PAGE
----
President University recently held a webinar on “Digital Learning for Primary and Secondary Schools: The Shifting of Offline Learning to Online Learning” last month.
This webinar presented two speakers namely Richard R. Kuhon, Primary School Teacher Education Program lecturer and Event Manager at President University and Talitha Amalia, Director of Program Operations at Solve Education, a non-profit organization that focuses on facilitating collaboration between education and technology experts in conducting research and educational interventions for the most marginalized young people in Asia.
In the first session, Richard mentioned how digital learning is a new phenomenon that must be known by the public.
“All shareholders in education, ranging from the government to teachers, no matter how conservative they are, must be able to be innovative,” explains Richard.
Related to the phenomenon of digital learning that is currently happening, Richard explained that online classes will not easily replace traditional classes (face-to-face classes). According to him, there are several elements that make face-to-face learning be a better choice than digital learning, including interactions between teachers, interactions between students, classroom management, and the environment that can support the learning process. He concluded his presentation by explaining the challenges and issues regarding digital learning, including the fact that we cannot be 100% ready, the number of teachers who are still inexperienced, the issue of whether teachers are creators or users, and many more that need to be discussed further.
The webinar then continued with a presentation from Talitha with the theme “Education in the Middle of the Pandemic”. She opened her presentation by stating that although half of the entire population in Indonesia is aware of the internet, internet access for educational purposes is still considered low. She explained two main reasons that cause this problem. The first is infrastructure problems. The second problem is motivation. As many students feel forced to learn, do they have intrinsic motivation to learn if their parents and teachers do not force them to learn?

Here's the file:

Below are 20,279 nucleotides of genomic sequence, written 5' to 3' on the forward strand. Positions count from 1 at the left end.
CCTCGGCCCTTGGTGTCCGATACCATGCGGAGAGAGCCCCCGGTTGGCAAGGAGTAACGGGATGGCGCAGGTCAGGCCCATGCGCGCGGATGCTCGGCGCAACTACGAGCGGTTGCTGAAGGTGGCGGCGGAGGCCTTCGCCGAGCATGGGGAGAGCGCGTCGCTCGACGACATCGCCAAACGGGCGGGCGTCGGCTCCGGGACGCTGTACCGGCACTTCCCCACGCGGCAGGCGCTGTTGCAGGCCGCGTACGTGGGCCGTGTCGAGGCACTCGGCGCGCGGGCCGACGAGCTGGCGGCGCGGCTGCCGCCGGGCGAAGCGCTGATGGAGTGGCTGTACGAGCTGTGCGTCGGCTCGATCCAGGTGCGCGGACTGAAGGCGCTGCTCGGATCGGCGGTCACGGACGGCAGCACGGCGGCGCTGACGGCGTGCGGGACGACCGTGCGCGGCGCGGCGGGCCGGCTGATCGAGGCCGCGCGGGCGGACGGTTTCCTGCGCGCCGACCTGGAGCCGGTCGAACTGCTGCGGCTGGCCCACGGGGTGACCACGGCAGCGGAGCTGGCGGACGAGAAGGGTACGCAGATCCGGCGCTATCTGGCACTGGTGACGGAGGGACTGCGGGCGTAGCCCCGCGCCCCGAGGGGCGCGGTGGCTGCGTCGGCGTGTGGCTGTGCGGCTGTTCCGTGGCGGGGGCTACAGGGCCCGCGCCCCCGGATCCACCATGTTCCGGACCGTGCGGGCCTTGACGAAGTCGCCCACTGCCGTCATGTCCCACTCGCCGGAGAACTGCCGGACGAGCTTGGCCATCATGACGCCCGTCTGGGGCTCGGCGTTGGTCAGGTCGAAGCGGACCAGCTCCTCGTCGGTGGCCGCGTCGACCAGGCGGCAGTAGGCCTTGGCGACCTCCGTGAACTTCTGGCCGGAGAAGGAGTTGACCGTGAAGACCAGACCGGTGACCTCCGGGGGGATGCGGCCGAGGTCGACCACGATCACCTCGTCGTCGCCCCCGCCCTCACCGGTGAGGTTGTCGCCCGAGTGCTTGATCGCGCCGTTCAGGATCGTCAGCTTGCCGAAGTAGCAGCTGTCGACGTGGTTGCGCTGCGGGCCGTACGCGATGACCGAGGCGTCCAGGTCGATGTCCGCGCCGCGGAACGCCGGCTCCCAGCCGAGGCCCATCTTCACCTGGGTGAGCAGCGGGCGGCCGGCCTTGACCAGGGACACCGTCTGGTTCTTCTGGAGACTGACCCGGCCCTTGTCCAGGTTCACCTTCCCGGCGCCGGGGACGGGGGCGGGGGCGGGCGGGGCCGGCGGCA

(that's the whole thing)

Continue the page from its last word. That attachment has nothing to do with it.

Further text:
In response to these problems, Solve Education created a game of charity called The Dawn of Civilization. Talitha explained that this game can be downloaded for free, it does not require a quota and has been certified by Google as a friendly game to families and children. In the game, there are educational contents such as hoax and health. In addition, there are also games such as puzzles, city building, and English-language games. As this is a charity game, every star (award) earned by users from playing this game will be converted in the form of social assistance on their behalf.
At the end of the presentation, Talitha hopes that future teachers from President University can make an intervention in education by understanding incentives that can motivate students to keep their enthusiasm for studying.